Central Research Laboratory


Antibiotics after discovery and use of penicillin since 1940s, several antibiotics have been isolated from many species of the bacterium Streptomyces (aminoglycosides, macrolides, tetracyclines, chloramphenicol, and polypeptides). Similarly, many chemical antibiotics have been synthesised (fluoroquinolones and monobactams) for the cure of infectious diseases. Slowly, the targeted pathogenic bacteria developed resistance to older antibiotics and newer antibiotics were applied for the control of infection. These events occurred progressively in last 60-70 years, and each pathogenic bacterium gained an armamentarium of resistance to antibiotics applied with progress of time. Today, there are multidrug resistant phenotypes of most common pathogenic bacteria, which sometimes cause annoyance in antimicrobial stewardship programme. The development of multidrug resistance in bacteria went on to such a level that certain common pathogenic bacteria became pandrug resistant, i.e., bacterial strains resistant to all of presently used antibiotics, for e.g. Escherichia coli, Klebsiella pneumoniae, Acinetobacter and Pseudomonas. All these being Gram-negative bacteria, the drug resistance character picked up by one become peripatetic to other species and genera in the Gram-negative bacterial consortium. Indeed, the drug resistant characters are transported from one species to other species, from one genus to other genus of similar genetic heritage or even to bacteria of distant genetic heritage by mobile genetic elements, plasmids and transposons.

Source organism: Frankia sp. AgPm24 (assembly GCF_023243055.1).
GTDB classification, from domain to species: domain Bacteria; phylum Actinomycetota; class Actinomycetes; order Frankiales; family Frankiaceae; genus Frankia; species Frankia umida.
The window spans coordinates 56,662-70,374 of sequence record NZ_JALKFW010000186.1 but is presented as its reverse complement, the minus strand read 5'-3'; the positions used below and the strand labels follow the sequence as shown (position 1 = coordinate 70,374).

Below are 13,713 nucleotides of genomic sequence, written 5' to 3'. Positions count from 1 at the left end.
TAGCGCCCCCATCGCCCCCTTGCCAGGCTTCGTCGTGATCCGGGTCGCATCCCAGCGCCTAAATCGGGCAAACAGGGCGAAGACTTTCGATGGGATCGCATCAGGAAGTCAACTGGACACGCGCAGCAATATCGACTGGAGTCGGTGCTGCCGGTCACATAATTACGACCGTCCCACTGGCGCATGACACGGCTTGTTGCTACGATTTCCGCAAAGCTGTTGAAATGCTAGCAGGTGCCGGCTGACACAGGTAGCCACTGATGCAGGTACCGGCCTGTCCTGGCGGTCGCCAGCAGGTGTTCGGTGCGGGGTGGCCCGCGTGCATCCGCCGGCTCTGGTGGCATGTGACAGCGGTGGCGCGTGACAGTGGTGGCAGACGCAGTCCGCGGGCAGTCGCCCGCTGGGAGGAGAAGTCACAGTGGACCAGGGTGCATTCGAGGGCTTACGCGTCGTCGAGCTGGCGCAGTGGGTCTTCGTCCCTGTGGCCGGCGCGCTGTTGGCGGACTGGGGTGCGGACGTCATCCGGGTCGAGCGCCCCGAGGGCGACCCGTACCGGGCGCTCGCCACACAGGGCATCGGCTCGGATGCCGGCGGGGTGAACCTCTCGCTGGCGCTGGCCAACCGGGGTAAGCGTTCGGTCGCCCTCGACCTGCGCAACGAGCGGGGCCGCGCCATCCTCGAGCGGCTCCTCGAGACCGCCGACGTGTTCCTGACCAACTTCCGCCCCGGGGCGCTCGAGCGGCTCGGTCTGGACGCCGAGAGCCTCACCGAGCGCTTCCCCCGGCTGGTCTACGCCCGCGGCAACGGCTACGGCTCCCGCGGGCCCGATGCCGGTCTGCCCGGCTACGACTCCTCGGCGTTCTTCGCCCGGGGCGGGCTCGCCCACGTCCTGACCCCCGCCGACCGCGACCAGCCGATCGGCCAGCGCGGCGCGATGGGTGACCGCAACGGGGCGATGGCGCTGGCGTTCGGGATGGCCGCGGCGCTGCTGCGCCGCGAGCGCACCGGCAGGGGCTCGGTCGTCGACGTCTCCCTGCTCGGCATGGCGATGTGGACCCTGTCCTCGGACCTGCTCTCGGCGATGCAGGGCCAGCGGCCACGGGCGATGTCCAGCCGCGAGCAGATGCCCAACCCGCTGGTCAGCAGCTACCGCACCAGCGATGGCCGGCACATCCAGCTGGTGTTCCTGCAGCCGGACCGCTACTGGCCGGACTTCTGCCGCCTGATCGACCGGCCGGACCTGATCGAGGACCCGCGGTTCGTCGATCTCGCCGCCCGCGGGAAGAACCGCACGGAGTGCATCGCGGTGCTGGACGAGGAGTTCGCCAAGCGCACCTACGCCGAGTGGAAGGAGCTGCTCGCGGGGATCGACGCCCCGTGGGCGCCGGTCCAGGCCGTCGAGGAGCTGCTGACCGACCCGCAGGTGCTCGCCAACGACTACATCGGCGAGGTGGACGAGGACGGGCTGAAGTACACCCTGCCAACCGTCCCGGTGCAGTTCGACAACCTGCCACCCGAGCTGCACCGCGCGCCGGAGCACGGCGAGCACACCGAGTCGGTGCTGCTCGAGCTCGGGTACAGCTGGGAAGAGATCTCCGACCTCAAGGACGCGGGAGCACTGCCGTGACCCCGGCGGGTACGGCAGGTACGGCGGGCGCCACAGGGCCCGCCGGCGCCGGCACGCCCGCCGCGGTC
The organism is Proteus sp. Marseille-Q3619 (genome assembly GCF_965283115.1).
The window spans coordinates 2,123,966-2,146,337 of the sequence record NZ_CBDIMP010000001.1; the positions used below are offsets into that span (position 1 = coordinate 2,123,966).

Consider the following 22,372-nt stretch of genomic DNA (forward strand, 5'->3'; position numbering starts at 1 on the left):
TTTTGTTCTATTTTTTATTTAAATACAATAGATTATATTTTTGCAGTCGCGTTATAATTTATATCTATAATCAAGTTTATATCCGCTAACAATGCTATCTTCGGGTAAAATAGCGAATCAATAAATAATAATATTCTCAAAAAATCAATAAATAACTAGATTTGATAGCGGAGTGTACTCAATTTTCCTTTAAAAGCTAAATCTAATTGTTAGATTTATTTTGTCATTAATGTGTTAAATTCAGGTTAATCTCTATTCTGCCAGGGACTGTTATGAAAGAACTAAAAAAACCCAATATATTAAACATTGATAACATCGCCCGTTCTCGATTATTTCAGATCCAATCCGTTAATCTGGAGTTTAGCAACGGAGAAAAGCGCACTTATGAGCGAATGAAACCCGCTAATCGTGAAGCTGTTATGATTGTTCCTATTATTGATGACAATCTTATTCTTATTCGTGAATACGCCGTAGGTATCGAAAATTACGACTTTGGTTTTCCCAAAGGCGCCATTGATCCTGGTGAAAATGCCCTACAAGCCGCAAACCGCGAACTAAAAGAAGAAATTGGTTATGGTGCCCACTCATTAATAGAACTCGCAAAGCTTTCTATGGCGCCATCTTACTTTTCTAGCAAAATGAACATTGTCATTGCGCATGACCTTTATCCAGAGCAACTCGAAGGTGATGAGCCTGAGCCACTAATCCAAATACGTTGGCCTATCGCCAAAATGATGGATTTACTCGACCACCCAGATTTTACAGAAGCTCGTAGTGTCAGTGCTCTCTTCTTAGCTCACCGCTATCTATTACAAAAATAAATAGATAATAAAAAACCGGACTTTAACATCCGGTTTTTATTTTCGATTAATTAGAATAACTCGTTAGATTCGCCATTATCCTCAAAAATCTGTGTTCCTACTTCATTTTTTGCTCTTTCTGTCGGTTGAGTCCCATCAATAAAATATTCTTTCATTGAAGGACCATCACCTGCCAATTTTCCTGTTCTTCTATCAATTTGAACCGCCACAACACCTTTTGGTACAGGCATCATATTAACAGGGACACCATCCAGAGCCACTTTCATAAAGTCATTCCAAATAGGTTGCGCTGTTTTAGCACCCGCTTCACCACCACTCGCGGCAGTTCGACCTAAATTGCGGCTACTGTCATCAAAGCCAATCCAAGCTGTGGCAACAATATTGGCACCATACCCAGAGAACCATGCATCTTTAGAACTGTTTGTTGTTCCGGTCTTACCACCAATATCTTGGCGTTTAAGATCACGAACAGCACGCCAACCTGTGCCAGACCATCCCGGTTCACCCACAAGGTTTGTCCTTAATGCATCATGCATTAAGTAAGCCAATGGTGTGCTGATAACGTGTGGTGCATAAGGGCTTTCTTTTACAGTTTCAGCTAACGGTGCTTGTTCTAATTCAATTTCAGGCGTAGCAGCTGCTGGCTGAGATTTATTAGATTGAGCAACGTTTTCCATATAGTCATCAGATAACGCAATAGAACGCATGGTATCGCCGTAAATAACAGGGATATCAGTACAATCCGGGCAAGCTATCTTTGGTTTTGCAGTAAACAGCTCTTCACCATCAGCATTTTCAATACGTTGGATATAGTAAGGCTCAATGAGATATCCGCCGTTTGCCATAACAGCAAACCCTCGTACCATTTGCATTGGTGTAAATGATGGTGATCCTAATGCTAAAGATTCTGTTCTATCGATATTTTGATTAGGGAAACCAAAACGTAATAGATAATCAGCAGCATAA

There are too many harmless commensals in human body, which too became drug resistant and multidrug resistance renders them the capacity of virulence. Such a bacteria is methicillin resistant Staphylococcus aureus and it is considered as the superbug of the health domain, which has been highly prevalent in hospitals.

These multidrug resistant bacteria create grievous hospital acquired infections, which pass on to community too. Most of them cause suppurations, urinary and gastrointestinal tract infections, lower and upper tract infections ― all leading to septicaemia/bacteraemia at vital organs, eventually leading to multi-morbidities and fatalities.

The work done by the team of workers at Central Research Laboratory in collaboration with Dept of Microbiology of this hospital and Dept of Pharmacognosy, School of Pharmaceutical Sciences, S‘O’A is developing means of control for these and several multidrug resistant bacteria. Crude extracts of 200 common and rare medicinal plants were screened for the antimicrobial potentiality with 23 species of pathogenic bacteria isolated from clinical samples, and 25 plants have been shortlisted for detailed work on the control of bacteria. Isolation and characterisation of leading compounds of 5 highly active plants have been undertaken for aiming at the development of phytodrugs as complementary/ supplementary medicine in “Integrative medicine research”. Further work is in progress for development of adjuvant/integrative medicine.

The laboratory has undertaken work on “Predictive toxicology of chemicals of environmental concern using cultured lymphocytes from human umbilical cord blood”. They are also working on the “Host toxicity testing of effective medicinal plant extracts using human lymphocytes”.

Work on photosynthetic bacteria from natural sources, the cyanobacteria has been undertaken to monitor their antibacterial and antioxidant properties. This work explores the undiscovered medicinal properties of these naturally occurring cyanobacteria. Toxicity work with pesticides/insecticides and other environmental chemicals on the nitrogen fixing cyanobacteria that affect growth health of soils.